One of my favourite series in recent years has been Deborah Swift’s Pepys series. Samuel Pepys is a famous 17th century diarist who wrote about his day to day life, his business, and yes, even his sexual indiscretions. Thanks to Pepys, historians have excellent insights into life during Restoration London.
Deborah Swift has quite brilliantly written a trio of books based on women mentioned in Pepys’s diary. I loved the first two novels, Pleasing Mr Pepys and A Plague on Mr Pepys, so it was with great anticipation that I looked forward to the final book in the series, Entertaining Mr. Pepys. It was well worth the wait and I highly recommend it! Deborah Swift transports us back to the Restoration London and the newly re-opened theaters following the dour Cromwellian years. It’s the story of a woman who learns to become who she was always meant to be, despite every imaginable barrier. All the characters are layered and complex, and the story will keep you turning the pages until the end.
I have the pleasure of hosting Deborah today as she discusses her latest novel Entertaining Mr. Pepys and Samuel Pepys’s love of the theatre.
Pepys’s Passion for the Theatre
by Deborah Swift
My most recent book, ‘Entertaining Mr Pepys’ is based on the life of seventeenth century actress, Mary Knepp, sometimes confusingly known as Elizabeth Knepp. To get over this problem, in my novel I have given her the nickname ‘Bird’ because she loves to sing. She appears over a hundred times in Pepys’ Diary, and she and Samuel Pepys become close friends. Bird lived through eventful times, including the shocking advent of women’s appearances in the theatre, and the catastrophic events of the Plague and the Great Fire of London.
Samuel Pepys was a huge fan of the theatre – partly this must be because the theatres had been shut for so long during Puritan rule. When the monarchy was restored and the King re-opened the theatres, plays were a novelty and were enthusiastically embraced by an entertainment-starved public. Only two companies were given licenses – The King’s Company and The Duke’s Company. The King’s Theatre (now Theatre Royal, Drury Lane) was run by Thomas Killigrew and was the first theatre company to employ women in female roles – before that they had always been played by boys or young men, and they caused a sensation, becoming the first female celebrities of their day.
The theatre, even then, was a reflection of society. Pepys went to the theatre, not only to see plays, but to be seen. Only recently has the convention of the fourth wall between the stage and audience arisen, and at the beginning of women’s life in the theatre, there was constant badinage across the divide between stage and audience with an emphasis on wit and banter on both sides. Scenes on stage commonly echoed or parodied scenes at court.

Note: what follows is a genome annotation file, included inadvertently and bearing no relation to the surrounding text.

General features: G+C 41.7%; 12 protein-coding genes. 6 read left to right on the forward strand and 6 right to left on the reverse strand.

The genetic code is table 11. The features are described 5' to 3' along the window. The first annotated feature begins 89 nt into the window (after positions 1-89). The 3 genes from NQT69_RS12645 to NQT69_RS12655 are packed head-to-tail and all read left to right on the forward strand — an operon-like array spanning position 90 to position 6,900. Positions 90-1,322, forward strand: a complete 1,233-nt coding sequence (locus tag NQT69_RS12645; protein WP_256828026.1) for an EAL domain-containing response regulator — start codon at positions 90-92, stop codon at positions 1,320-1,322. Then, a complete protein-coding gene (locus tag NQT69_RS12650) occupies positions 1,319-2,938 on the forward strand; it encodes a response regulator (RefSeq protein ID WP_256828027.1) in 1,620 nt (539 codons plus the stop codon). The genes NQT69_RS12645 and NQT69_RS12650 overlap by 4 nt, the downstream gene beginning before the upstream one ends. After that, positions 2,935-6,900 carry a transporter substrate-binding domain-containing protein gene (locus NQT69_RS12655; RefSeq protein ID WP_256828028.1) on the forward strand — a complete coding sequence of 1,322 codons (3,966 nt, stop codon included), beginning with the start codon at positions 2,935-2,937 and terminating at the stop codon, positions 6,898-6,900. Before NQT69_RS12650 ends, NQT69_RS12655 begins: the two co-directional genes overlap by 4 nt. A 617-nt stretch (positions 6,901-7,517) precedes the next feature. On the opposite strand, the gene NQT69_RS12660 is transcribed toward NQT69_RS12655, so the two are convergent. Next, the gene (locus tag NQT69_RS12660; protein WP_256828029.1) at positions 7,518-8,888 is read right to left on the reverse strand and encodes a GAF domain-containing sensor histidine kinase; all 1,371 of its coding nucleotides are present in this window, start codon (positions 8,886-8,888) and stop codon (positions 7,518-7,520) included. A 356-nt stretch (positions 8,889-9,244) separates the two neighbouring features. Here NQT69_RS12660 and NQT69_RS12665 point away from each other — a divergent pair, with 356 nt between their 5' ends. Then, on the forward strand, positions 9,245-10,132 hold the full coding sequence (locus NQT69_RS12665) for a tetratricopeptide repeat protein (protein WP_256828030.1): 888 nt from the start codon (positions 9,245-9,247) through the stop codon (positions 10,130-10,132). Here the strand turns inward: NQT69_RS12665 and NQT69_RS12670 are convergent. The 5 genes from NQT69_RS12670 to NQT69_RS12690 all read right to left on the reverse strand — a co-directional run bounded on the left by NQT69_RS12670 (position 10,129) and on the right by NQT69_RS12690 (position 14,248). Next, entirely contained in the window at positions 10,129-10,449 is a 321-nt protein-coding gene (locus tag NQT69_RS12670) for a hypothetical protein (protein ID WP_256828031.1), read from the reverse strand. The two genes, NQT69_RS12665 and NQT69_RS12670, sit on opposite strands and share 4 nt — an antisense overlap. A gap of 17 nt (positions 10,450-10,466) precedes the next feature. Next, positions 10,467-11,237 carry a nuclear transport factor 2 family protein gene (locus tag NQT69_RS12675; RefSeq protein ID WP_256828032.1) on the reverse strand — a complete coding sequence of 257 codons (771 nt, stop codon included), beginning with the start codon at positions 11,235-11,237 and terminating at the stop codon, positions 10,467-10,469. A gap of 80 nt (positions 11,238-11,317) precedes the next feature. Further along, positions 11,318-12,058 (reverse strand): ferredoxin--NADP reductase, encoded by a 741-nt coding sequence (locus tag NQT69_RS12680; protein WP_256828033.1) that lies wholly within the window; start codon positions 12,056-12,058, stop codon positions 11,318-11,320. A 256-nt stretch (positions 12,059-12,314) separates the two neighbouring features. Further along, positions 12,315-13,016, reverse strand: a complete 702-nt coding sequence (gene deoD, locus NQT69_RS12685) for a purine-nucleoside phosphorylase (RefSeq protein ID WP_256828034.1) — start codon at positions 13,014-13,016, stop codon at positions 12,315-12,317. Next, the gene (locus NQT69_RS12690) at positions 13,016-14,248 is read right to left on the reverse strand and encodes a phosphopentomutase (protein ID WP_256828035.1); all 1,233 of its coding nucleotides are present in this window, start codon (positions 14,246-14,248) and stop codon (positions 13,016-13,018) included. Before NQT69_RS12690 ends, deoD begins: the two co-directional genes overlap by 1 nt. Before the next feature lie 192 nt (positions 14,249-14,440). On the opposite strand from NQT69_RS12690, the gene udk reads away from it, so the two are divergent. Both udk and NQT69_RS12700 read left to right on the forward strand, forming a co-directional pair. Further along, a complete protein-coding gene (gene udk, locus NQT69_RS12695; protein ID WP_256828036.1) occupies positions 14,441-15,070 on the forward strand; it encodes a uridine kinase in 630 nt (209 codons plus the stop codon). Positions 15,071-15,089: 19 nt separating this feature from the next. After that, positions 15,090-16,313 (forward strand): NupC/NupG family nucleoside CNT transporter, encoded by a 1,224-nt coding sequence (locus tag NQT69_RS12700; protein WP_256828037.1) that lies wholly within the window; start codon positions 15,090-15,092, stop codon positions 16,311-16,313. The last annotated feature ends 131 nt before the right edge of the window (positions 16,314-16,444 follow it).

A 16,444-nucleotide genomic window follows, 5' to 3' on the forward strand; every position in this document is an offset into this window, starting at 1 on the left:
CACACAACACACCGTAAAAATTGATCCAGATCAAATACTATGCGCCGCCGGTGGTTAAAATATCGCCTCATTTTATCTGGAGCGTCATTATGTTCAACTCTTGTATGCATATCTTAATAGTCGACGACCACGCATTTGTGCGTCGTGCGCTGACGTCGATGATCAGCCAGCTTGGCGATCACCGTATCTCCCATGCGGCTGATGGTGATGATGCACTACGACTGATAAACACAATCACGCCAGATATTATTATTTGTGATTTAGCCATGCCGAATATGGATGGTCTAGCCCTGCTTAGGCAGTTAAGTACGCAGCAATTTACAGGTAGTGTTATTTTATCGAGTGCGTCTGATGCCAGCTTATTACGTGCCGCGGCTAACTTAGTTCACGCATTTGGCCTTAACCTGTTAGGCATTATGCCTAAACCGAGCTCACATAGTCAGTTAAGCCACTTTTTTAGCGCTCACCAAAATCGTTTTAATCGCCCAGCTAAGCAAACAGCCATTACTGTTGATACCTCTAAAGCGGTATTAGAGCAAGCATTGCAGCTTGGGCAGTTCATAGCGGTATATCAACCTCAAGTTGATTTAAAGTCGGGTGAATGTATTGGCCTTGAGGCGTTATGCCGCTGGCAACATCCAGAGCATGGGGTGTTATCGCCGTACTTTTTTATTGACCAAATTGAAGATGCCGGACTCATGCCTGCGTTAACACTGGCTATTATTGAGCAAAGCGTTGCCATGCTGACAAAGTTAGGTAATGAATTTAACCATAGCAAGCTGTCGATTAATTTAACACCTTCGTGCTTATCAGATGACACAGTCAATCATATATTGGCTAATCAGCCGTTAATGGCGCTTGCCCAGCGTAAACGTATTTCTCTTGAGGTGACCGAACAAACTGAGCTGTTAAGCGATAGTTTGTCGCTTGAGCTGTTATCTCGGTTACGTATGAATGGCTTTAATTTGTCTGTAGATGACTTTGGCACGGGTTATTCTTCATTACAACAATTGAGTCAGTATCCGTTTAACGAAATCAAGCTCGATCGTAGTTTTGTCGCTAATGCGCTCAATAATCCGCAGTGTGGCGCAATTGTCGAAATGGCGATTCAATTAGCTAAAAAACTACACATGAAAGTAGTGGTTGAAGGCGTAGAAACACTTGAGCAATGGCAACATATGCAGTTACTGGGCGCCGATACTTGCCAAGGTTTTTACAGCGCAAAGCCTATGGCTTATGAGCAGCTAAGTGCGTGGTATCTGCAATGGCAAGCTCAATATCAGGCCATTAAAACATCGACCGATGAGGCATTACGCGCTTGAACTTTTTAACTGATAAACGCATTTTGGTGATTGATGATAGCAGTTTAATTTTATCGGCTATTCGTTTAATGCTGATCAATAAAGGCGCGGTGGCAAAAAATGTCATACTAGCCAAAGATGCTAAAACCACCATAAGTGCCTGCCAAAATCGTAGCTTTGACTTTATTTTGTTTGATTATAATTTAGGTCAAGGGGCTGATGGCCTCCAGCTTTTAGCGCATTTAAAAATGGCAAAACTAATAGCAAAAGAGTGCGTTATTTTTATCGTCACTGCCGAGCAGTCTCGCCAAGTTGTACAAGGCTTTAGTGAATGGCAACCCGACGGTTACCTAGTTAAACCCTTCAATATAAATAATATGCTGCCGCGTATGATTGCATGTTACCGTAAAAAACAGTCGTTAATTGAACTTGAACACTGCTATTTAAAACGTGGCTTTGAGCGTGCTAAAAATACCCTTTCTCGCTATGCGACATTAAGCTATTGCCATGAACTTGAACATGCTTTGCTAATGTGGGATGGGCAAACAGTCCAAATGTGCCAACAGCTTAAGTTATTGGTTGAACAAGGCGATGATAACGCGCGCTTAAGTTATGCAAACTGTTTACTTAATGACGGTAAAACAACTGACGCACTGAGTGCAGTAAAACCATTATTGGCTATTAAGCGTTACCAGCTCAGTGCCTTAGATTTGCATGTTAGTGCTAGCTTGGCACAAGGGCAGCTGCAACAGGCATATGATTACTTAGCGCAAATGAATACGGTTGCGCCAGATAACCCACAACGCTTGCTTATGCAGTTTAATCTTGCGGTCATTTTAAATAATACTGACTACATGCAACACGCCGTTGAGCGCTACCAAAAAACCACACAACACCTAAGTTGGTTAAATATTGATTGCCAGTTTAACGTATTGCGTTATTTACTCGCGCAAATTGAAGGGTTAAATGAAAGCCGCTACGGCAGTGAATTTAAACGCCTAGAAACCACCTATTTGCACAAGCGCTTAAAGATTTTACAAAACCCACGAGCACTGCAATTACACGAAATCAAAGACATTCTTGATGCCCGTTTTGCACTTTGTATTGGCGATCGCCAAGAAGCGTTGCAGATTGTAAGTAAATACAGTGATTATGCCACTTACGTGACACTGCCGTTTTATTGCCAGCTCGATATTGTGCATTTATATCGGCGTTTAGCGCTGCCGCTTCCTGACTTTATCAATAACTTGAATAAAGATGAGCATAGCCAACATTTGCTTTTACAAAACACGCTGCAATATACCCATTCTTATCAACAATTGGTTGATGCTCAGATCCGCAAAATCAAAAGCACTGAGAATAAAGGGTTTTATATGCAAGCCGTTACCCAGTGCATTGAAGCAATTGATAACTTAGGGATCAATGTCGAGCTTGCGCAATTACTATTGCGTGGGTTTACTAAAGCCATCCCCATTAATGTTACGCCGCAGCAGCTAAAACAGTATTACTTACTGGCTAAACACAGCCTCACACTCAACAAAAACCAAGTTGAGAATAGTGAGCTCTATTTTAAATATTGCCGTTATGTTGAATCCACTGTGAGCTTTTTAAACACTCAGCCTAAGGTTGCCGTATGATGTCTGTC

So great was Pepys’ passion for the theatre, that he used to try to resist attending by fining himself, putting money in a poor box if he broke his vow to keep away. Nothing worked, and his diary for 1666-68 is full of references to the theatre and particularly to Mrs Knepp, including mentions of their amorous flirtations, and passages about how much he enjoyed their musical evenings and especially her singing.
Pepys was very outspoken about the plays he enjoyed, and those he didn’t.
‘To the King’s Theatre, where we saw Midsummer Night’s Dream, which I have never seen before, nor shall ever again, for it is the most insipid ridiculous play that I ever saw in my life.’
He was very impressed by the comedic talents of Nell Gwynne playing Florimell in The Mayden Queene. ‘so great a performance of a comical part was never, I believe, in the world before…it makes me, I confess, admire her.’
Nell Gwyn takes Pepys on a behind-the-scenes tour, but he is shocked at the tawdriness of the scenery and properties backstage.
‘what a mixture of things there was, here a wooden leg, there a ruff, here a hobby-horse, there a crowne, would make a man split himself to see with laughing … to think how fine they show on the stage by candlelight, and how poor things they are to look now too nearhand, is not pleasant at all.’
Mary Knepp played major and minor roles in a range of productions of the 1660s and 1670s, including the famous role of Lady Fidget in Wycherley’s The Country Wife at Drury Lane in 1675. In the novel I have loved writing the reactions to these first actresses, and I really enjoyed writing Bird’s part in rescuing her husband’s horses in the Great Fire of London.
About Entertaining Mr. Pepys
Mary ‘Bird’ Carpenter has a wonderful singing voice, and music is her chief passion. When she marries horse-dealer Christopher Knepp, she knows she is marrying beneath her station. What she doesn’t know, is that Knepp is a tyrant and a bully, and will allow her no life of her own. Worst of all, he cannot see the point of music and bans it from the house.
When he goes away, Mary makes a forbidden visit to the theatre. Entranced by the music, the glitter and glamour of the surroundings, and the freedom of the women on the stage, she sets about finding a way to become an actress.
Determined to find friends to support her cause, she is drawn to the famous diarist Samuel Pepys, who shares her love of music and entertainment. But as she is drawn into his circle, she finds herself falling more and more under his spell.
With an unrequited love, jealous rivals on stage, and The Great Fire of London to contend with, Bird’s journey to fame and fortune is never going to be easy.